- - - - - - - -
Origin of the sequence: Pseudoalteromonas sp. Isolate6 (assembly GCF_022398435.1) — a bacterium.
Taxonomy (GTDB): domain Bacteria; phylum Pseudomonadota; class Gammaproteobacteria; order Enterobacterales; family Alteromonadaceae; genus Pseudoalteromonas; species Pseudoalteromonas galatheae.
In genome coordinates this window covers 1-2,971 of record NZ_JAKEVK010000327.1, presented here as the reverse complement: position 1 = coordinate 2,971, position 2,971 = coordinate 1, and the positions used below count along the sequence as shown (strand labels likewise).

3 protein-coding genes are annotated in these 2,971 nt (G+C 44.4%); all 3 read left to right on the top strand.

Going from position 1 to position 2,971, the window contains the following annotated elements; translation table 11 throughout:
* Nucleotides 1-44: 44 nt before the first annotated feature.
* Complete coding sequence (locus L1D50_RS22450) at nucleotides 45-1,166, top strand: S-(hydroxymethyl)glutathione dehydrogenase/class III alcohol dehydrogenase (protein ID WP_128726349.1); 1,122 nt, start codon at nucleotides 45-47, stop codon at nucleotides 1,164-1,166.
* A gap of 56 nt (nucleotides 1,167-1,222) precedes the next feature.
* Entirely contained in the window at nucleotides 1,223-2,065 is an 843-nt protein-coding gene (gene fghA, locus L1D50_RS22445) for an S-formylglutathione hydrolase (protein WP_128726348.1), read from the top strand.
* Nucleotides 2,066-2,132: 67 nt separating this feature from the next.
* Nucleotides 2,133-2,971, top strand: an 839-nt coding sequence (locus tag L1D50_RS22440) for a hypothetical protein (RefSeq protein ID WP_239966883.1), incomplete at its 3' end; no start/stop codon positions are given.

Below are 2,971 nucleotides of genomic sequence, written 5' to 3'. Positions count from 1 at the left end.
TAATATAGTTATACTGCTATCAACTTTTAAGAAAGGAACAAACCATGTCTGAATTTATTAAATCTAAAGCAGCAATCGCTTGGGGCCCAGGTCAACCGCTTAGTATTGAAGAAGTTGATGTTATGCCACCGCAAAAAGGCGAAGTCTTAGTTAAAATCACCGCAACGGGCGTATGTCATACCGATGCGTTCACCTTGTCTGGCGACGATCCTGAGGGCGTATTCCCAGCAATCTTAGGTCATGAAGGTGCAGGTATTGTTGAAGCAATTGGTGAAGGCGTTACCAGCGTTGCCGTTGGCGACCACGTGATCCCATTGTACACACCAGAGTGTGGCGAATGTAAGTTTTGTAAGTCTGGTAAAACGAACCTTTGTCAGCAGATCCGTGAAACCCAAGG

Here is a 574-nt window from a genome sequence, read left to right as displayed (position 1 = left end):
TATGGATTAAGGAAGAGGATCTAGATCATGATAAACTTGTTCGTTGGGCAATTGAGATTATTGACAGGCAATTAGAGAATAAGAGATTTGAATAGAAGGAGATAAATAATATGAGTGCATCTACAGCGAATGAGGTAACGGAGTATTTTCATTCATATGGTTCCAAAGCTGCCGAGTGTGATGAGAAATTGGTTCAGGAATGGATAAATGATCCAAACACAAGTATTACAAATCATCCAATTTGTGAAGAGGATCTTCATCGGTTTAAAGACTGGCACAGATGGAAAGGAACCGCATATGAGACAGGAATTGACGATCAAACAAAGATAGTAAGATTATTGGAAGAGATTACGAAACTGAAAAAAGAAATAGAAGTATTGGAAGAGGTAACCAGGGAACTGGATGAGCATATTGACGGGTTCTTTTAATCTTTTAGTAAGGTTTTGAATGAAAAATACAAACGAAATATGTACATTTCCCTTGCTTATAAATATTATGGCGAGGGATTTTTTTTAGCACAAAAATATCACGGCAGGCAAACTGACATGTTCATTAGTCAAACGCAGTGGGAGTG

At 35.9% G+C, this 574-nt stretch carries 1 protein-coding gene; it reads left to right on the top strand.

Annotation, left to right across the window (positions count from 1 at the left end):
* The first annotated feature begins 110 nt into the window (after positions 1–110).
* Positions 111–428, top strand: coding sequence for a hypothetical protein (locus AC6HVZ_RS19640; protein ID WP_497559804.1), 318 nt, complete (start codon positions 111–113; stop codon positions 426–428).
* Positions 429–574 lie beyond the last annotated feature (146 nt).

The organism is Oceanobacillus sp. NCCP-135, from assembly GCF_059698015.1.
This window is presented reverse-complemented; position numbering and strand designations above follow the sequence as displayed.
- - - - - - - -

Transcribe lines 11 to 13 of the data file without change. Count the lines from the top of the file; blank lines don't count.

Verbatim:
* Nucleotides 2,133-2,971, top strand: an 839-nt coding sequence (locus tag L1D50_RS22440) for a hypothetical protein (RefSeq protein ID WP_239966883.1), incomplete at its 3' end; no start/stop codon positions are given.

Below are 2,971 nucleotides of genomic sequence, written 5' to 3'. Positions count from 1 at the left end.
TAATATAGTTATACTGCTATCAACTTTTAAGAAAGGAACAAACCATGTCTGAATTTATTAAATCTAAAGCAGCAATCGCTTGGGGCCCAGGTCAACCGCTTAGTATTGAAGAAGTTGATGTTATGCCACCGCAAAAAGGCGAAGTCTTAGTTAAAATCACCGCAACGGGCGTATGTCATACCGATGCGTTCACCTTGTCTGGCGACGATCCTGAGGGCGTATTCCCAGCAATCTTAGGTCATGAAGGTGCAGGTATTGTTGAAGCAATTGGTGAAGGCGTTACCAGCGTTGCCGTTGGCGACCACGTGATCCCATTGTACACACCAGAGTGTGGCGAATGTAAGTTTTGTAAGTCTGGTAAAACGAACCTTTGTCAGCAGATCCGTGAAACCCAAGG